The Supreme Court on Monday refused to hear a case challenging the constitutionality of California’s concealed carry laws, which give locally elected sheriffs discretion over issuing licenses for good cause.
Sacramento County residents James Rothery and Andrea Hoffman, who were denied licenses more than 10 years ago, argue the law deprives them of their Second Amendment right to keep and bear arms for protection outside the home and violated the clause of the Constitution that affords everyone equal protection under the law.
The law allows each city and county the power to issue a written policy setting forth the procedures for obtaining a concealed-carry license for good cause. It also allows retired police officers to obtain concealed carry permits without having to show “good cause.”
The residents argued the Sacramento County sheriff was issuing permits to friends, donors and supporters but excluding others.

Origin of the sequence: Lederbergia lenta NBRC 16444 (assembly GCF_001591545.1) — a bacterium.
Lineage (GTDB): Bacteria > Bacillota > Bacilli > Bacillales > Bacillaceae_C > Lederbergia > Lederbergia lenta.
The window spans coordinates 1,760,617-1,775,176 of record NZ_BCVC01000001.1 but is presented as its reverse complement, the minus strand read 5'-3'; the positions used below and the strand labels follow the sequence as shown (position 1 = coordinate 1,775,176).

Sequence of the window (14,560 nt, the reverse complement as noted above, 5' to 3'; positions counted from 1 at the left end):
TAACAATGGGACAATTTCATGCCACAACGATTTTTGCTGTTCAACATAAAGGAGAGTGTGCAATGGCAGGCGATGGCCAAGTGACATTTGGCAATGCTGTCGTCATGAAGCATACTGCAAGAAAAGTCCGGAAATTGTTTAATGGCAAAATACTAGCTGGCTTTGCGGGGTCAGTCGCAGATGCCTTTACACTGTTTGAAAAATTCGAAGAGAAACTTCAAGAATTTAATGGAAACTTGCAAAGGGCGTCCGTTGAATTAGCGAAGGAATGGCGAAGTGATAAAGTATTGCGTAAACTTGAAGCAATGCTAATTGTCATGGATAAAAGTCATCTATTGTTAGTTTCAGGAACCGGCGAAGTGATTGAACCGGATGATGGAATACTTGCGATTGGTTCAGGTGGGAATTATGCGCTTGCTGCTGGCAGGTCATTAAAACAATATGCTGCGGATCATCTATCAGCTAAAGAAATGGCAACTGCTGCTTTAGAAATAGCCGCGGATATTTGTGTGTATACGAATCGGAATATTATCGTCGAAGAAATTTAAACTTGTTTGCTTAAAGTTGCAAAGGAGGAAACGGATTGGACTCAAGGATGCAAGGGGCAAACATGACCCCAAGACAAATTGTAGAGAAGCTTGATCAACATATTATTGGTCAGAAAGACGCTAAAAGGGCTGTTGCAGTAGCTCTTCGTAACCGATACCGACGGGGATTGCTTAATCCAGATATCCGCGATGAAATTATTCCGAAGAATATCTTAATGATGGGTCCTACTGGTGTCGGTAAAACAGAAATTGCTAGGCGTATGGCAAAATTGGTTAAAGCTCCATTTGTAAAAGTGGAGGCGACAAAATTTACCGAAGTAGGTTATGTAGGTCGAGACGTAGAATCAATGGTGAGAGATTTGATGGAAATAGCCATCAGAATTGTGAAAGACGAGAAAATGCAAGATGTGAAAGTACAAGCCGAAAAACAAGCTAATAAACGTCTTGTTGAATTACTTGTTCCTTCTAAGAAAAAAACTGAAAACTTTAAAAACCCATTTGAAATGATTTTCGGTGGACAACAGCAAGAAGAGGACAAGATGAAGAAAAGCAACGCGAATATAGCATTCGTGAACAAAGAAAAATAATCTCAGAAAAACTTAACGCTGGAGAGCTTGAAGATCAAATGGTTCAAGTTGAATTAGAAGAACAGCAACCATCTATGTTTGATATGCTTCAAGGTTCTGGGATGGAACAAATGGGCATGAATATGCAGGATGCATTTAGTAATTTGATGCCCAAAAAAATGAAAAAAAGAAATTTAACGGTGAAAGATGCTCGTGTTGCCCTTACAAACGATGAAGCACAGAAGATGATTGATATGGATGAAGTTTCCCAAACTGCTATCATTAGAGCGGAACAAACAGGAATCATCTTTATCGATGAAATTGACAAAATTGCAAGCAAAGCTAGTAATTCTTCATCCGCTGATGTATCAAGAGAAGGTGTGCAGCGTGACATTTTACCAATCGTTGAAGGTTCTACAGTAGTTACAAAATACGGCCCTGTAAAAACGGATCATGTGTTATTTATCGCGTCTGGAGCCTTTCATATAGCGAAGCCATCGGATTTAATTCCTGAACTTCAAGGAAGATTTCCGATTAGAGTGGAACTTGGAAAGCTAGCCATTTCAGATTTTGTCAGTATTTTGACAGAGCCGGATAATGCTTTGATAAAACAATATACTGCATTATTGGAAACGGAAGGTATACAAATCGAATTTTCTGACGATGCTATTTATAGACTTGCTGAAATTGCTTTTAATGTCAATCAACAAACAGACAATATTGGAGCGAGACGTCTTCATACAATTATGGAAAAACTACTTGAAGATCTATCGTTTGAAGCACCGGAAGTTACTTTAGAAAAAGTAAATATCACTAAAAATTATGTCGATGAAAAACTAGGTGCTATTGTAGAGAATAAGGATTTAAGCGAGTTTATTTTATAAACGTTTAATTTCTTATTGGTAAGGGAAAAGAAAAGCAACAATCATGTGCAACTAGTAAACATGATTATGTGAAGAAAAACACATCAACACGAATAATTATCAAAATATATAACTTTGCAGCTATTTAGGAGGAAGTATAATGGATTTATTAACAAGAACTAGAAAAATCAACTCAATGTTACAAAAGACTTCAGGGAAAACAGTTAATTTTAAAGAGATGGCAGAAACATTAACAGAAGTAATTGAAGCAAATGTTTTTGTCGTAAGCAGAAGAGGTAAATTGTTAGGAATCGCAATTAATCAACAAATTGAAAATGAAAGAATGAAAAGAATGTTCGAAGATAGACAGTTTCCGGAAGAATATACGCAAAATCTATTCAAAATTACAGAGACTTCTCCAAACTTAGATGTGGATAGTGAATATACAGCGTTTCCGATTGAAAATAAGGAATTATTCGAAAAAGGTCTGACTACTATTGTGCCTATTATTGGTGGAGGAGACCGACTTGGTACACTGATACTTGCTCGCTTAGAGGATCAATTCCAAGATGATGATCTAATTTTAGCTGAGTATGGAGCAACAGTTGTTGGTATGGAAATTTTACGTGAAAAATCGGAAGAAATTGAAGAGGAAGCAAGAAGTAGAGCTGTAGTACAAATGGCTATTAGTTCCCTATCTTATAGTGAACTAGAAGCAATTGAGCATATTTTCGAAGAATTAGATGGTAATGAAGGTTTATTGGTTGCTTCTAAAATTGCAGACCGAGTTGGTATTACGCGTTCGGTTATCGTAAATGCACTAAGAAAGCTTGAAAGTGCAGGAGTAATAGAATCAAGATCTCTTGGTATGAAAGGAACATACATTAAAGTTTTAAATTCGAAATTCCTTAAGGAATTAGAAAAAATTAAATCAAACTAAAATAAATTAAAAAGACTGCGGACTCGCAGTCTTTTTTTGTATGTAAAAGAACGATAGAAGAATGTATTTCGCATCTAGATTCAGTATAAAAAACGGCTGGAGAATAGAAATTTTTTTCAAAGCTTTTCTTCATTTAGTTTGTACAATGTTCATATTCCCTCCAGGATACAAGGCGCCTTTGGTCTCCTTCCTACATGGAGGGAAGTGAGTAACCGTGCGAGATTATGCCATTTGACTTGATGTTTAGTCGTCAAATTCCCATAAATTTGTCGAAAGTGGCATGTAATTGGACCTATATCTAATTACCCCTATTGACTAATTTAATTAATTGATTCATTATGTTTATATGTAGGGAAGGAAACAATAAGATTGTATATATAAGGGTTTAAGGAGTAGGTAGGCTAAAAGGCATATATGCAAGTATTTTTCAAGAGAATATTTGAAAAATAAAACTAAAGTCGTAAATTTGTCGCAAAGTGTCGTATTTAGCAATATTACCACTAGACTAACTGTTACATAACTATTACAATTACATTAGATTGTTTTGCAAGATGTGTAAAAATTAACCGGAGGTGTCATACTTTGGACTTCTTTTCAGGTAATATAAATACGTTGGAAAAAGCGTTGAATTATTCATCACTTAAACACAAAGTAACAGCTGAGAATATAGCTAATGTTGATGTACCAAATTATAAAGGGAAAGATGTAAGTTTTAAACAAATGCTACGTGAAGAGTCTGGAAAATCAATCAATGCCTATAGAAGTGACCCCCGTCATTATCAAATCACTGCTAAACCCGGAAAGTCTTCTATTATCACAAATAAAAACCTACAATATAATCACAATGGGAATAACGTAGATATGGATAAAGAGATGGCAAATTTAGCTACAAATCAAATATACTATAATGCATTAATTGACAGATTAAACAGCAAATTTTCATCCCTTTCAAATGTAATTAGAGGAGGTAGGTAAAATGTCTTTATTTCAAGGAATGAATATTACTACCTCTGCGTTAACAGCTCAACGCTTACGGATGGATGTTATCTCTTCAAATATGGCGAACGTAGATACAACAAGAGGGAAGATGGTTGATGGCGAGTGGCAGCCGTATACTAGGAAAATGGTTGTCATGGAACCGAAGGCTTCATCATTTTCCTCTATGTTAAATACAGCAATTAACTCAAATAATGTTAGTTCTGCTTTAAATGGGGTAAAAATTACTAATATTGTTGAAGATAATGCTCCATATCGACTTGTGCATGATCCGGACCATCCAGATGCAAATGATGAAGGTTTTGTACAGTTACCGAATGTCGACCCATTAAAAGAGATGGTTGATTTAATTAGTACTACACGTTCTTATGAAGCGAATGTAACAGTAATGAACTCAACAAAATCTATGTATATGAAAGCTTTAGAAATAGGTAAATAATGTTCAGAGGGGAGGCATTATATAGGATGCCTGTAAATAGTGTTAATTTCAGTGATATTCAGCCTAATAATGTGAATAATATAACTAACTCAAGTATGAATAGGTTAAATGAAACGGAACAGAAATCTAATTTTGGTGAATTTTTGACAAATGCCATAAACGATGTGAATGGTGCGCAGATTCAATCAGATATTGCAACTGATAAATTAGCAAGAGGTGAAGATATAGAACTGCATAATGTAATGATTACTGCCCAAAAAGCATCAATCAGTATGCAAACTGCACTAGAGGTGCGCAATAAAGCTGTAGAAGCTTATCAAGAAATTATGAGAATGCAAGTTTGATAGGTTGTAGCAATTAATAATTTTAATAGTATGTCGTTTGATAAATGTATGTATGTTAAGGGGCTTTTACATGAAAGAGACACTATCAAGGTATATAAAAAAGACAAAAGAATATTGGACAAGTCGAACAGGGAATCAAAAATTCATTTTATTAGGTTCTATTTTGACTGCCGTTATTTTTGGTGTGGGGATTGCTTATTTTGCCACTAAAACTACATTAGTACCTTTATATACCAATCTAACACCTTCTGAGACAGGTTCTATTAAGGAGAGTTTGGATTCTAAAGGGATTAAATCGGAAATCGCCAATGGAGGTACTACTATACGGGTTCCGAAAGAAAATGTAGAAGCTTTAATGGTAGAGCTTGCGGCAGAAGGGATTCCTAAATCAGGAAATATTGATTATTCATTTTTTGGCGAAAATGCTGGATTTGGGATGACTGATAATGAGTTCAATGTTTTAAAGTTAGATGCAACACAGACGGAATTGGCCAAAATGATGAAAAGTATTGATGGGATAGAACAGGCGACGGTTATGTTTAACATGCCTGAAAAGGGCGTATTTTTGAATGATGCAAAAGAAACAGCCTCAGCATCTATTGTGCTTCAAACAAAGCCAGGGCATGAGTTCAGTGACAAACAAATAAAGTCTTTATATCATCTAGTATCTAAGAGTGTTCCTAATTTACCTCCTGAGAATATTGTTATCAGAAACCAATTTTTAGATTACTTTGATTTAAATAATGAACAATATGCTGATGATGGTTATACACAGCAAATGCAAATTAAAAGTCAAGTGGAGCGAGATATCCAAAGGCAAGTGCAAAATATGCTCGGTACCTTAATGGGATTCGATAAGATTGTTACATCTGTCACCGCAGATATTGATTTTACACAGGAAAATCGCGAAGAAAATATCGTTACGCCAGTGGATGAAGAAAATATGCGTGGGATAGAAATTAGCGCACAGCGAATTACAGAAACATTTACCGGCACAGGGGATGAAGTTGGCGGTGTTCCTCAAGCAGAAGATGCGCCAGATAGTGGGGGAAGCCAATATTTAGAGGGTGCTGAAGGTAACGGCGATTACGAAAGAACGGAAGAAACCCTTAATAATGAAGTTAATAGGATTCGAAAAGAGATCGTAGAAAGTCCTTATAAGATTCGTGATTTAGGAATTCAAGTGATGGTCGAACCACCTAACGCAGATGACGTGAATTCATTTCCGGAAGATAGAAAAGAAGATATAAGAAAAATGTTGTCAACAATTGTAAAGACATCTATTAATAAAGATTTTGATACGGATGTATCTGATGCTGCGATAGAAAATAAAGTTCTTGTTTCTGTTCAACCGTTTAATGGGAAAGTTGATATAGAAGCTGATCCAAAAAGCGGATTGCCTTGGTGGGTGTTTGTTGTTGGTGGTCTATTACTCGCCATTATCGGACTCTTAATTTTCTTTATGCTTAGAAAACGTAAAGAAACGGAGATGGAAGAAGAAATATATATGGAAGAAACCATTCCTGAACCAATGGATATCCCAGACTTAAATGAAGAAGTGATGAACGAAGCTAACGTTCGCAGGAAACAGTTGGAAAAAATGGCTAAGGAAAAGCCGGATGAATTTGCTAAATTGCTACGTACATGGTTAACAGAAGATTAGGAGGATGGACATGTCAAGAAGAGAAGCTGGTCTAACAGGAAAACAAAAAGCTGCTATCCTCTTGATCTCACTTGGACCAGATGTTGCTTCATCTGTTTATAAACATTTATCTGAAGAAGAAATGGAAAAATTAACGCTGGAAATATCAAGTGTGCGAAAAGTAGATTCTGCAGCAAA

But state officials said Rothery now has a concealed carry permit thanks to a new sheriff, who changed the definition of good cause after taking office in 2010. That definition required only a stated desire to have the ability to carry a weapon for purposes of self-defense, or defense of a family, to obtain a license. Hoffman has not reapplied for a permit since being denied in 2008.
The 9th Circuit Court of Appeals affirmed the district court’s decision to dismiss the case. The court held the Second Amendment does not protect, in any degree, the carrying of concealed firearms by members of the general public.
The decision by the Supreme Court not to hear the case keeps that ruling in place.